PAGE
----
If you own a summer home, it's important to insure it properly. Shopping for vacation home insurance can seem difficult because the coverage you'll need will vary depending on your individual circumstances. However, most agents can amend a standard policy to meet your specific needs. Below are a few common vacation home concerns and why you should discuss them with your insurance agent.
If Your Home Is a Seasonal Getaway
If you have a summer home that is sometimes vacant, it's important to let your agent know. After your home is empty for 30 to 60 days, a typical home insurance policy may not cover the property. Insurance agents can amend your policy to make sure that your house is covered if they know that you do not regularly visit your summer home.
Keep in mind that an empty house may cost more to insure. Also, whether or not you leave furniture and other belongings in your home may affect how it's classified. If the house is empty, it can be deemed vacant. However, if it's still furnished it may be considered unoccupied. This distinction can be important when making an insurance claim, so be explicit when discussing your plans for your home with your agent.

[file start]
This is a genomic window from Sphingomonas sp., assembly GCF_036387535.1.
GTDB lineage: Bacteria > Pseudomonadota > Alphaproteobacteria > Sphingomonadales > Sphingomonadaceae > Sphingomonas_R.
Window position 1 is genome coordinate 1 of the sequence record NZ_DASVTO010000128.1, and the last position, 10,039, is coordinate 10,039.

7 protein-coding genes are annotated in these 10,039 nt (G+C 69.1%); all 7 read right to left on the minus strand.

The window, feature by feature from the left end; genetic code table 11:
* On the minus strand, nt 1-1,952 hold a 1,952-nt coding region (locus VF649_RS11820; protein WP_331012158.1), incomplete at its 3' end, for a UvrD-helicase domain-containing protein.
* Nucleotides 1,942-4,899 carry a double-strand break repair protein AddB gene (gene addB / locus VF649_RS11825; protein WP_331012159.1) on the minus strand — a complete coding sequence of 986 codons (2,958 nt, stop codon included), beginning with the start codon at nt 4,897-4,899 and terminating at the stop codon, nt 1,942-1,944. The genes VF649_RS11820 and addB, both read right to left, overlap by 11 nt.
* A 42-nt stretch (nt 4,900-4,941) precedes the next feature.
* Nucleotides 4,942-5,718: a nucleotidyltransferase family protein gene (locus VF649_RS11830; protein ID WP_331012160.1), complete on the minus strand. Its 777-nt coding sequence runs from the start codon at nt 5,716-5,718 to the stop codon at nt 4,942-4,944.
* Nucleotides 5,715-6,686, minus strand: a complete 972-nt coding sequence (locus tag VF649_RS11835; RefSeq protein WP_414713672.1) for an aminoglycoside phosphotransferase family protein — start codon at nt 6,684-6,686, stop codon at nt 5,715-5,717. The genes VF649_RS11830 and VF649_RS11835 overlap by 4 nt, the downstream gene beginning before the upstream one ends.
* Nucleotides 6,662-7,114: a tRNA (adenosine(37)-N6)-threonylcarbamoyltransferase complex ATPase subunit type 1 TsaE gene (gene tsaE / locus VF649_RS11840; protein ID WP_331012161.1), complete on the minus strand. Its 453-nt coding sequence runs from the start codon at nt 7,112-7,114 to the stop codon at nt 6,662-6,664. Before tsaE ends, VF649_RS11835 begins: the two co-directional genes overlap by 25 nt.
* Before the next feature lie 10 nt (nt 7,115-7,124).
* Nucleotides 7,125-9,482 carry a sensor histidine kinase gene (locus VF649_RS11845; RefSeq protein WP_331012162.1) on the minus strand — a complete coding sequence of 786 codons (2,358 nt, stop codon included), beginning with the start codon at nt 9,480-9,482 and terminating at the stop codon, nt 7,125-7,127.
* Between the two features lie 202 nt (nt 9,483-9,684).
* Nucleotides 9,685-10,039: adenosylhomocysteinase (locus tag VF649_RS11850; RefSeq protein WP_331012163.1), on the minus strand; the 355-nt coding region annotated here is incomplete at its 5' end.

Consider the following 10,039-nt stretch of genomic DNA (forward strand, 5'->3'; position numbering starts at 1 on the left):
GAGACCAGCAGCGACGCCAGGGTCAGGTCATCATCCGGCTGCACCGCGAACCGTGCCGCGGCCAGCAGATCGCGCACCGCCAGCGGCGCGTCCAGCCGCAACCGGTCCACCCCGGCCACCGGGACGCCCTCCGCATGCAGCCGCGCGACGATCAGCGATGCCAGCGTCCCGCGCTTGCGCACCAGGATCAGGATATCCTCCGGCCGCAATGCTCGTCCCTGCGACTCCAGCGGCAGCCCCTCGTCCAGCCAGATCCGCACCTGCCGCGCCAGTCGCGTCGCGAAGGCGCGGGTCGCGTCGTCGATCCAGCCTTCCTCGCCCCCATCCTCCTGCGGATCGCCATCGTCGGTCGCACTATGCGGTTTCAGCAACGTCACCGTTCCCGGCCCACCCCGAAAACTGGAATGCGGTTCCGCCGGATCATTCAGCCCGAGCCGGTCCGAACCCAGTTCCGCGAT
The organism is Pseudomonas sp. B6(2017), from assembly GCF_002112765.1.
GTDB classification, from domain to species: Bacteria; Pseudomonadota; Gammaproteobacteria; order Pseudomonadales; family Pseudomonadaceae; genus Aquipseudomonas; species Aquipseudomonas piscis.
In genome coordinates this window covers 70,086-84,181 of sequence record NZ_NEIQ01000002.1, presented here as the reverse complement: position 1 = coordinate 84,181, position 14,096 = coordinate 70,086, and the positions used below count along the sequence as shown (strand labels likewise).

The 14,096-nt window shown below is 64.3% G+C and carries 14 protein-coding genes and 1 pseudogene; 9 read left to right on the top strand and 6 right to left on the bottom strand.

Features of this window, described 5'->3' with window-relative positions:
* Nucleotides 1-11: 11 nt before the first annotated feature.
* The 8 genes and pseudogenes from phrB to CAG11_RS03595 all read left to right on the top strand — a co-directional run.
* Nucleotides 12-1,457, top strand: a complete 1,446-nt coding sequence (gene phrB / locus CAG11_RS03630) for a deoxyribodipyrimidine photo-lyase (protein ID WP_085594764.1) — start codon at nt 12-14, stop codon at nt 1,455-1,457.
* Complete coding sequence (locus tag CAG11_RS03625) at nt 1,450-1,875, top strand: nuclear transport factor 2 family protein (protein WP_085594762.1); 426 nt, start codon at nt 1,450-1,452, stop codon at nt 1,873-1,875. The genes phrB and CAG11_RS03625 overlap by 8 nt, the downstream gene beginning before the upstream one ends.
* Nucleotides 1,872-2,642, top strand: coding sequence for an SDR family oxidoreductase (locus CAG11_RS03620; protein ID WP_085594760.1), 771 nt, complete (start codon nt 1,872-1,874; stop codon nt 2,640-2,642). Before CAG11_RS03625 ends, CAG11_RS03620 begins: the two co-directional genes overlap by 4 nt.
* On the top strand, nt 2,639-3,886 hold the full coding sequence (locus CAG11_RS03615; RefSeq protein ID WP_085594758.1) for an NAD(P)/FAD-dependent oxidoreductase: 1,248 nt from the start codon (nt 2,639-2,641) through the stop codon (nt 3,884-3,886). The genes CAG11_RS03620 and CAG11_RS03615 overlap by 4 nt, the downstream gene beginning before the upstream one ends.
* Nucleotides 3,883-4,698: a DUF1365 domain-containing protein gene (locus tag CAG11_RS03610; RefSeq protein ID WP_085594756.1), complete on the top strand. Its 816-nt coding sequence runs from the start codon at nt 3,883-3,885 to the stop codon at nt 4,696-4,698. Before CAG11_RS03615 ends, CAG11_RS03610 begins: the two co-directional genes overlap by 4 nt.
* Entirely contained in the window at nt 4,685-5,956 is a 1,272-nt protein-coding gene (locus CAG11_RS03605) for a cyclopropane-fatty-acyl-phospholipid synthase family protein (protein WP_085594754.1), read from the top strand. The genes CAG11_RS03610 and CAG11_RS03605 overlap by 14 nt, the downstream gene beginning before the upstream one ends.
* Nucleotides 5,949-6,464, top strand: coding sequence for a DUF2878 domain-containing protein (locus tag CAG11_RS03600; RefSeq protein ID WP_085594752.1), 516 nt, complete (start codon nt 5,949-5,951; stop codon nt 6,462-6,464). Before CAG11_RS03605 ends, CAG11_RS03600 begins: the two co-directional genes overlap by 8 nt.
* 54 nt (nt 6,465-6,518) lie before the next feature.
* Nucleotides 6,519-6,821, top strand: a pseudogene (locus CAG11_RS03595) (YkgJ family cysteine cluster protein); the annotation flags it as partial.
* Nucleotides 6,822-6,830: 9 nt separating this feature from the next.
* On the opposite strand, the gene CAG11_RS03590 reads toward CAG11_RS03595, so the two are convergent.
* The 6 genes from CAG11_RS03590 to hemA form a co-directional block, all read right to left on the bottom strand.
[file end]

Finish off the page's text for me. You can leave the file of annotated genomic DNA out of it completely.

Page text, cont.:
If You Sometimes Rent Your Vacation Home
If you rent your vacation home while you're not using it, it's important to tell your agent. Your insurance premium will often go up because insurance companies believe your house is at greater risk for damage. However, if your house used to be vacant, some insurers will actual lower the premium if you begin to rent the property. You can also get a discount on your premium if you rent the home unfurnished because your insurance policy will not need to cover the contents of the home.
Now that you're renting your summer home, you should also strongly consider an umbrella policy to increase your liability limits. Therefore, if your tenant has an accident and decides to sue, you will have more protection. Additional medical payment and bodily injury insurance should be considered, too.
If You Own a Second Home With Another Family
If you've decided to split the costs of a vacation home, it's important to have the names of all of the people on the deed on your home insurance policy. To ensure that the premiums are paid when due and other financial responsibilities are met, consider drafting a joint ownership agreement. An umbrella policy can also further protect your personal assets if an accident occurs.
Applying for Coverage
Once you know who and how you'll be using your second home, it's time to talk to an insurance agent. Keep in mind that earthquakes and floods are not covered in typical policies, so you may need to purchase additional insurance depending on your home's location. To talk about your Flint vacation home insurance needs, call 1-800-530-9225.